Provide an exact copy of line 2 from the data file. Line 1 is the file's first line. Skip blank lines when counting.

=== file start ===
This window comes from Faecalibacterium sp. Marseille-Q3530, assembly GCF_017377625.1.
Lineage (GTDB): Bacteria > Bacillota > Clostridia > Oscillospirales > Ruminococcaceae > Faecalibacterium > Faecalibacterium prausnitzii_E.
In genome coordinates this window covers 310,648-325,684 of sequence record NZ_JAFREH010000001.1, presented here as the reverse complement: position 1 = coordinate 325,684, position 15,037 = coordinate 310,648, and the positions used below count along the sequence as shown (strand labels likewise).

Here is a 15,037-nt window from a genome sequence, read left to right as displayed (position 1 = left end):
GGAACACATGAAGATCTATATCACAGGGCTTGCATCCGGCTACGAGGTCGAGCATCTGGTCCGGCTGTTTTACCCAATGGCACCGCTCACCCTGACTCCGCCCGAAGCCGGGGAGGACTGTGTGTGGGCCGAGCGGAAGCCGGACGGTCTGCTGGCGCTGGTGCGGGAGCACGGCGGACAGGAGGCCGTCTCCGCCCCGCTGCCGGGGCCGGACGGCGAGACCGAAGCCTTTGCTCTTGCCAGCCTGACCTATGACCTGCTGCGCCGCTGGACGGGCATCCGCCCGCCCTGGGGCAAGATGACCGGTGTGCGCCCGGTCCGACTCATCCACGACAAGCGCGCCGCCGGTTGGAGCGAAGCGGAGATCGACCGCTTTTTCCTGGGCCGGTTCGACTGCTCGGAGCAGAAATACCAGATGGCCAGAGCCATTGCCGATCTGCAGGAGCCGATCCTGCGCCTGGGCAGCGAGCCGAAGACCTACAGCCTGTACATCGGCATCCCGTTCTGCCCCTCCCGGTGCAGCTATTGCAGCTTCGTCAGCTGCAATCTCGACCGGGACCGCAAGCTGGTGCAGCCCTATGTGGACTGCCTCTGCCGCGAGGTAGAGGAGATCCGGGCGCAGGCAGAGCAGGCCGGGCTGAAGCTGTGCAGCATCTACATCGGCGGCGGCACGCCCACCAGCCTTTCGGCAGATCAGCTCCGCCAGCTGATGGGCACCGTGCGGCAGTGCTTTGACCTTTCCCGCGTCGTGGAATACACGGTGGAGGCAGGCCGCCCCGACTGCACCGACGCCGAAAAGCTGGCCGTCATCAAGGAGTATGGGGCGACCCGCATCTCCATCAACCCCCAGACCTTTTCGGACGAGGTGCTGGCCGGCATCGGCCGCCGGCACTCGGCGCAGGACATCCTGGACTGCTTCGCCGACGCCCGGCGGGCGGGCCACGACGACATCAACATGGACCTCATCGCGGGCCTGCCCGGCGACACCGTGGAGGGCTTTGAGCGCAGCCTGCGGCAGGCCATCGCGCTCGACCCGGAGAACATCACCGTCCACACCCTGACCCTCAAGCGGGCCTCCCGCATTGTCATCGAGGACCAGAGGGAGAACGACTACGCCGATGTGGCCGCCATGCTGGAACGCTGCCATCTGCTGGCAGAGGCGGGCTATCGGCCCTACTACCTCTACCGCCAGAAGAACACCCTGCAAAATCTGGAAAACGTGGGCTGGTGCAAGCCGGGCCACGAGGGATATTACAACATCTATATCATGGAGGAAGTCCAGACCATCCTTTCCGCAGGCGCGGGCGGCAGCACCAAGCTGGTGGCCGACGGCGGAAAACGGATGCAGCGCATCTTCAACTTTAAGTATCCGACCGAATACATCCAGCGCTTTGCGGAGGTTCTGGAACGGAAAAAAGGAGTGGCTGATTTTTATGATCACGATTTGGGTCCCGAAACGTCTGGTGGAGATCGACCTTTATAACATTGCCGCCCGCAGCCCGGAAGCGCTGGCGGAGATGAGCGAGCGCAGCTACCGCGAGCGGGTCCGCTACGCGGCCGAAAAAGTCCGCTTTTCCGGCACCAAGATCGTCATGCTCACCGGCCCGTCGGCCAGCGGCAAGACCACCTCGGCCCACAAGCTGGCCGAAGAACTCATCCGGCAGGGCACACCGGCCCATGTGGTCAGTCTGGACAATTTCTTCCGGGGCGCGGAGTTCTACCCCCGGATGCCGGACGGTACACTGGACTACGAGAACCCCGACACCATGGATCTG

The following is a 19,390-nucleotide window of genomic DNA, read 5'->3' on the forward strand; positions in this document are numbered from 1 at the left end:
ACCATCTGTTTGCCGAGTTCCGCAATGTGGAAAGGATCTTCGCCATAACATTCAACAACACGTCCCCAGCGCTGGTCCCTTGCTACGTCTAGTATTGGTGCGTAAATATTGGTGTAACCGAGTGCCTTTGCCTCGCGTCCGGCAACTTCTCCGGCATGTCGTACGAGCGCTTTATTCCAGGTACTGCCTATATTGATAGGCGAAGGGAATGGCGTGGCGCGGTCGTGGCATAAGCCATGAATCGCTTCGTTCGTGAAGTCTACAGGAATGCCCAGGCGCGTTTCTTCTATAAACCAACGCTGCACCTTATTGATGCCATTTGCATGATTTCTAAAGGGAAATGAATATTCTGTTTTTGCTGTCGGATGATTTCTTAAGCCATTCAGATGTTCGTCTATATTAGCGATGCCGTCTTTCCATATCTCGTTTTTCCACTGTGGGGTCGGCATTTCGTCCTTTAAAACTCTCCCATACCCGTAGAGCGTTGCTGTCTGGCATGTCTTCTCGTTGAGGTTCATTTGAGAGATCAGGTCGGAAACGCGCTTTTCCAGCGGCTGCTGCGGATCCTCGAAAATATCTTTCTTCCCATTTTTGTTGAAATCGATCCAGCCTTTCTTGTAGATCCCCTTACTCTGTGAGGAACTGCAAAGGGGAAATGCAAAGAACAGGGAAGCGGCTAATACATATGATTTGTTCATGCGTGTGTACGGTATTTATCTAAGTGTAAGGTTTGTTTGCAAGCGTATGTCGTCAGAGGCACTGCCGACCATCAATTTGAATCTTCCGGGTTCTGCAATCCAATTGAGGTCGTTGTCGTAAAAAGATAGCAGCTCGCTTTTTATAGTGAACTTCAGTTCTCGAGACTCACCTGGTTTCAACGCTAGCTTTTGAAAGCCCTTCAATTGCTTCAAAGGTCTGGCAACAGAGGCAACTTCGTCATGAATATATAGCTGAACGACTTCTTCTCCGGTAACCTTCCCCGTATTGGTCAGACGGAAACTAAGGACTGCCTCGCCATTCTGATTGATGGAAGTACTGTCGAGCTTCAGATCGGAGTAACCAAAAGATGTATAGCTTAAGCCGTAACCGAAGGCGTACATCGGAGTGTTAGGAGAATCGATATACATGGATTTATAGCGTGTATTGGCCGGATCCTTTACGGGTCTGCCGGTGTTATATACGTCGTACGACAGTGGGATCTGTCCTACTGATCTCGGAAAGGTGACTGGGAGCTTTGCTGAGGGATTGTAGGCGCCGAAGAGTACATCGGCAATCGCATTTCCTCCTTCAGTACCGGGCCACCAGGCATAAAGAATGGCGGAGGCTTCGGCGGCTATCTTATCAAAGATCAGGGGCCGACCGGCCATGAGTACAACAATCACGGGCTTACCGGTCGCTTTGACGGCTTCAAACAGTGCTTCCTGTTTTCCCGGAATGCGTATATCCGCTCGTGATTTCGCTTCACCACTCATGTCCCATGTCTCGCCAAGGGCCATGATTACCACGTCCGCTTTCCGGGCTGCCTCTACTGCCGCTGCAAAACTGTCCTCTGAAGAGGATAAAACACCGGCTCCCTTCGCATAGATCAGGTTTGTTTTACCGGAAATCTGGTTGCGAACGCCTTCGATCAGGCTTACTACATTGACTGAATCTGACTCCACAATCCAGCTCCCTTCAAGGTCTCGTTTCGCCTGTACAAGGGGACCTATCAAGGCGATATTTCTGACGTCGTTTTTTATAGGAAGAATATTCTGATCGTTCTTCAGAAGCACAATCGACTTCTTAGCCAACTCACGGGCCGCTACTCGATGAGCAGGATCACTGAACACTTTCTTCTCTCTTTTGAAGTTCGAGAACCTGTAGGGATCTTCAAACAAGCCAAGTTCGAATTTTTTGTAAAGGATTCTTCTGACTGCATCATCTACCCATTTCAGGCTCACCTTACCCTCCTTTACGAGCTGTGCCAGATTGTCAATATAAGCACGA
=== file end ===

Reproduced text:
Lineage (GTDB): Bacteria > Bacillota > Clostridia > Oscillospirales > Ruminococcaceae > Faecalibacterium > Faecalibacterium prausnitzii_E.